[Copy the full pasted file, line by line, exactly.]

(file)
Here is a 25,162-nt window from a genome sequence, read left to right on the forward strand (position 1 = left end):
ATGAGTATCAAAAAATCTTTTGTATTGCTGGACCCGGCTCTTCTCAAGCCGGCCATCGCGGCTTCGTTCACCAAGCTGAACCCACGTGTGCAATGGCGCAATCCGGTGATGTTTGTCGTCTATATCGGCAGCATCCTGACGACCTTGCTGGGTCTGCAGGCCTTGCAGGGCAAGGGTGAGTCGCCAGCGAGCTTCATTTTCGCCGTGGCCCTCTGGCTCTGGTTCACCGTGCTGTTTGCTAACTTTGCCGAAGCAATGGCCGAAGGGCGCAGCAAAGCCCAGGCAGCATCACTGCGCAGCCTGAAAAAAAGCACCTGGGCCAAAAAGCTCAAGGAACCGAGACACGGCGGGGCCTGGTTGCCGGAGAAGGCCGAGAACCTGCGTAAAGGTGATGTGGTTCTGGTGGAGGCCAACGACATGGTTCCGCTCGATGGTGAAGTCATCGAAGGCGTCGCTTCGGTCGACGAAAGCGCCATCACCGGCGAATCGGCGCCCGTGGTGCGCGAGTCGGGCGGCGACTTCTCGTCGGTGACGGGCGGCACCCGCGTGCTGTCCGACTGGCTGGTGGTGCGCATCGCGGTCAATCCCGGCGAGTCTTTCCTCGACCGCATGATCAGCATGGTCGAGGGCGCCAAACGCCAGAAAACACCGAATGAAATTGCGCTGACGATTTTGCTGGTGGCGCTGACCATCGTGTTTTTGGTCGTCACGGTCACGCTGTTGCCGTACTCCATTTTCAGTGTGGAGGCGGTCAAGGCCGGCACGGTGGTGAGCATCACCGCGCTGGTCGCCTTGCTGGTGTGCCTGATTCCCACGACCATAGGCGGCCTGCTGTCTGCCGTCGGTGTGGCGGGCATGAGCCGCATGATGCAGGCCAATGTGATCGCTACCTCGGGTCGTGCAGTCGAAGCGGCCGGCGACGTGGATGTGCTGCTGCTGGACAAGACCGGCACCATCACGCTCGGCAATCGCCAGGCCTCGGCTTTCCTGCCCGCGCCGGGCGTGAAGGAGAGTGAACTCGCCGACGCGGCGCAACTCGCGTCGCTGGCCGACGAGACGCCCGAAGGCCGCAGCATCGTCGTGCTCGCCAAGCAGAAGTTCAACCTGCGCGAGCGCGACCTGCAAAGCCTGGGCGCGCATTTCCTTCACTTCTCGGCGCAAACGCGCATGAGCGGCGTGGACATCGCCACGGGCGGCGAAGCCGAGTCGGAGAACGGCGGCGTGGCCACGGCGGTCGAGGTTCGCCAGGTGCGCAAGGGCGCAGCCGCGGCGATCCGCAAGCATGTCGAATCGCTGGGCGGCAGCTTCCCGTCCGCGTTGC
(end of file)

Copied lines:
Here is a 25,162-nt window from a genome sequence, read left to right on the forward strand (position 1 = left end):
ATGAGTATCAAAAAATCTTTTGTATTGCTGGACCCGGCTCTTCTCAAGCCGGCCATCGCGGCTTCGTTCACCAAGCTGAACCCACGTGTGCAATGGCGCAATCCGGTGATGTTTGTCGTCTATATCGGCAGCATCCTGACGACCTTGCTGGGTCTGCAGGCCTTGCAGGGCAAGGGTGAGTCGCCAGCGAGCTTCATTTTCGCCGTGGCCCTCTGGCTCTGGTTCACCGTGCTGTTTGCTAACTTTGCCGAAGCAATGGCCGAAGGGCGCAGCAAAGCCCAGGCAGCATCACTGCGCAGCCTGAAAAAAAGCACCTGGGCCAAAAAGCTCAAGGAACCGAGACACGGCGGGGCCTGGTTGCCGGAGAAGGCCGAGAACCTGCGTAAAGGTGATGTGGTTCTGGTGGAGGCCAACGACATGGTTCCGCTCGATGGTGAAGTCATCGAAGGCGTCGCTTCGGTCGACGAAAGCGCCATCACCGGCGAATCGGCGCCCGTGGTGCGCGAGTCGGGCGGCGACTTCTCGTCGGTGACGGGCGGCACCCGCGTGCTGTCCGACTGGCTGGTGGTGCGCATCGCGGTCAATCCCGGCGAGTCTTTCCTCGACCGCATGATCAGCATGGTCGAGGGCGCCAAACGCCAGAAAACACCGAATGAAATTGCGCTGACGATTTTGCTGGTGGCGCTGACCATCGTGTTTTTGGTCGTCACGGTCACGCTGTTGCCGTACTCCATTTTCAGTGTGGAGGCGGTCAAGGCCGGCACGGTGGTGAGCATCACCGCGCTGGTCGCCTTGCTGGTGTGCCTGATTCCCACGACCATAGGCGGCCTGCTGTCTGCCGTCGGTGTGGCGGGCATGAGCCGCATGATGCAGGCCAATGTGATCGCTACCTCGGGTCGTGCAGTCGAAGCGGCCGGCGACGTGGATGTGCTGCTGCTGGACAAGACCGGCACCATCACGCTCGGCAATCGCCAGGCCTCGGCTTTCCTGCCCGCGCCGGGCGTGAAGGAGAGTGAACTCGCCGACGCGGCGCAACTCGCGTCGCTGGCCGACGAGACGCCCGAAGGCCGCAGCATCGTCGTGCTCGCCAAGCAGAAGTTCAACCTGCGCGAGCGCGACCTGCAAAGCCTGGGCGCGCATTTCCTTCACTTCTCGGCGCAAACGCGCATGAGCGGCGTGGACATCGCCACGGGCGGCGAAGCCGAGTCGGAGAACGGCGGCGTGGCCACGGCGGTCGAGGTTCGCCAGGTGCGCAAGGGCGCAGCCGCGGCGATCCGCAAGCATGTCGAATCGCTGGGCGGCAGCTTCCCGTCCGCGTTGC